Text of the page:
Decolonial Translation Group

“We shall not be saved by white anti-racism”, by Sadri Khiari and Houria Bouteldja


 "So what is it that they want, the Indigenous1? Here we take up some of their ideas, among the most important ones, and this is published by credible and respected media, and yet they grumble. On the French intellectual scene we are if not the best, at least the closest to them, and yet they throw their shoes at us. Hmm, I always thought they were sectarian."(Someone)


 One after the other, within an interval of a few days, Rue89 posted two important contributions, an article by Jérémy Robine intitled “To go beyond the racial question, we have to tackle it,” and an interview with Eric Fassin under a title just as explicit: “The national identity policy has constructed a white France.”

These were interventions, in which we suppose the authors have expressed what they consider to be the most relevant of their political reflections (and we will consequently abstain from commenting on their other publications).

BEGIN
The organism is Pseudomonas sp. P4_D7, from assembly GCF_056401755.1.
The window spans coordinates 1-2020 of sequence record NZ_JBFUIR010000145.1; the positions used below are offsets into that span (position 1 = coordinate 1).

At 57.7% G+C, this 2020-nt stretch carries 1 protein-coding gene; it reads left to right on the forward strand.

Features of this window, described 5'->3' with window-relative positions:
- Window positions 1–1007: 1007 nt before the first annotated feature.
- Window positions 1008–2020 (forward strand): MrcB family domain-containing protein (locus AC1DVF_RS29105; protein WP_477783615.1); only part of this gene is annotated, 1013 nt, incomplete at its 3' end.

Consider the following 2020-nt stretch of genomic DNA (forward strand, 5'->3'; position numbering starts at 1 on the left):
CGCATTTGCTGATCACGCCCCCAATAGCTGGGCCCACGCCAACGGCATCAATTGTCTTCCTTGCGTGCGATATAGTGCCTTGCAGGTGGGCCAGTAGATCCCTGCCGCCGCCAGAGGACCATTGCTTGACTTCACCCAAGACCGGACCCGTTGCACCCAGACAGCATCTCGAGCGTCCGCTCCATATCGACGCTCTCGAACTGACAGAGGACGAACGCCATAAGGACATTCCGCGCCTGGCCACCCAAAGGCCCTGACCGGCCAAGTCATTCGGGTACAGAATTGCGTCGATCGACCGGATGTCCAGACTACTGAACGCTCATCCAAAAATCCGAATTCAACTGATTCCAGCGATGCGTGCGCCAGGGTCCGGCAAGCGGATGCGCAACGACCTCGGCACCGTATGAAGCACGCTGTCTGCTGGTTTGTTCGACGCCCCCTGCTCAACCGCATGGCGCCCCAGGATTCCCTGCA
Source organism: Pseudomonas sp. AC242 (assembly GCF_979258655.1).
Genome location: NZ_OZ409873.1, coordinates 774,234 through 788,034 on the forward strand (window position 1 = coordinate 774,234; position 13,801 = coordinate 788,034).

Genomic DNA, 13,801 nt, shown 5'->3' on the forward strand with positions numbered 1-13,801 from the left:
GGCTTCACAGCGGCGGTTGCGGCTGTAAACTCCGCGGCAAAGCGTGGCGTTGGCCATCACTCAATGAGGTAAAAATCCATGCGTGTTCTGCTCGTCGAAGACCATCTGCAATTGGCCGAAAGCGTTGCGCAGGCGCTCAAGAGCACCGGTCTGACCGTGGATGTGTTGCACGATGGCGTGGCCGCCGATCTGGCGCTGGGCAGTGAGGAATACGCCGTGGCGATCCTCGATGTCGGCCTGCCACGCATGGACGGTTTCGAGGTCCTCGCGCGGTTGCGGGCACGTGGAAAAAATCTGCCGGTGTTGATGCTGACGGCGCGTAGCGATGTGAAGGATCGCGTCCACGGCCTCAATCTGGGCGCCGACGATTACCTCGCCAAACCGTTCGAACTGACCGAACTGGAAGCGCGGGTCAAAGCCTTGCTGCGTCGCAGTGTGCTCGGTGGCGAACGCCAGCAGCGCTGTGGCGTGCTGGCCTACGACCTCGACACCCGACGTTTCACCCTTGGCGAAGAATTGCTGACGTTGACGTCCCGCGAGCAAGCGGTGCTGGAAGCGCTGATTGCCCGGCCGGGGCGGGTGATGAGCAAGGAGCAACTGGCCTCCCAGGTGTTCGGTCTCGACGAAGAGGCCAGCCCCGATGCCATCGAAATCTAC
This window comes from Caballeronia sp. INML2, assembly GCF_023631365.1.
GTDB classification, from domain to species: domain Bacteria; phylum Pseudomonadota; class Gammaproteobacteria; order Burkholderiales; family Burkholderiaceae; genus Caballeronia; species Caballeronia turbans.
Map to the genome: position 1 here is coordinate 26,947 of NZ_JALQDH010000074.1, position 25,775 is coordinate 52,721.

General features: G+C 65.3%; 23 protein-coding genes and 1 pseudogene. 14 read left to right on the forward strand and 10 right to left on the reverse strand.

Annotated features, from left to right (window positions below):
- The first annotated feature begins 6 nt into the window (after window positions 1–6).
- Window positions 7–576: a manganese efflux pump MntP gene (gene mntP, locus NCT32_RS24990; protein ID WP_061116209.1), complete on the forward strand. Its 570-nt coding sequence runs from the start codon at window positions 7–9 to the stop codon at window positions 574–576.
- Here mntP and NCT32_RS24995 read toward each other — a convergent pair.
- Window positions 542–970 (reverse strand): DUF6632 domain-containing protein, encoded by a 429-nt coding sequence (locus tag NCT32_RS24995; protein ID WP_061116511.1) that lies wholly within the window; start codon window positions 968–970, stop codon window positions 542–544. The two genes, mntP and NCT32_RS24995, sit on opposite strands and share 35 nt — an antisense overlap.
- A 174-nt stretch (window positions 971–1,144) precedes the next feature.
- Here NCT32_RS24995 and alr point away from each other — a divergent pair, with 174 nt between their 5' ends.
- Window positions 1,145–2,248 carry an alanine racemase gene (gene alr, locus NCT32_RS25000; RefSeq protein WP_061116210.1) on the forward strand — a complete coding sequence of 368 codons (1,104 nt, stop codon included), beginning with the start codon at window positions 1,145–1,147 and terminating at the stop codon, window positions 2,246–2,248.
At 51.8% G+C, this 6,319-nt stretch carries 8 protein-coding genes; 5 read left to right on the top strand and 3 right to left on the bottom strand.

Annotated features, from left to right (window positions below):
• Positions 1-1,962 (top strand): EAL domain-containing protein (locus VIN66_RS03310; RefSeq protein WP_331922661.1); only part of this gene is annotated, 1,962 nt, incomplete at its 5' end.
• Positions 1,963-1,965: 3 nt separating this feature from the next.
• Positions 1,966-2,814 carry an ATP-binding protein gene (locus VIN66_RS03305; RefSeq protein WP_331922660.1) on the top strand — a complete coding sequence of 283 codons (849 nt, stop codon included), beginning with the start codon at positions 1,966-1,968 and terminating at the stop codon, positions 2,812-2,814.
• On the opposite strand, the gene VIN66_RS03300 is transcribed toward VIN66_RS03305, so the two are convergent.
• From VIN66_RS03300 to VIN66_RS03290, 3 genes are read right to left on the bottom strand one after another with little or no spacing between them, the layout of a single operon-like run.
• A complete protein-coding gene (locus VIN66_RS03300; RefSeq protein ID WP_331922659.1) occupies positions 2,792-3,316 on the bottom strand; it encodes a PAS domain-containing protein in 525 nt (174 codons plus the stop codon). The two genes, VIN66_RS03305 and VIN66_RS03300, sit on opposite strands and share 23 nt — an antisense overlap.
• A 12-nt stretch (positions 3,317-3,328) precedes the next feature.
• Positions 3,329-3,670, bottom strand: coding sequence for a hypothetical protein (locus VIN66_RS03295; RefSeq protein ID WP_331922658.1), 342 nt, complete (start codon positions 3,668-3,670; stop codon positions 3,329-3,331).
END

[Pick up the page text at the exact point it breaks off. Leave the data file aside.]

At first reading, we are struck by their proximity – down to the very formulations they use – with certain analyses proposed by authors that have defended the Indigenous people of the Republic for years. We can add, without feigned modesty, that we noted this resemblance with great satisfaction.

 It has been tangible in the public debates for some time now, that a double recognition of both the colonial and racial questions has emerged, first in the academic field, and then more recently within political controversies. The interventions of Robine and Fassin seem all the more precious in that they appear in an unashamed way on the columns of big media publications.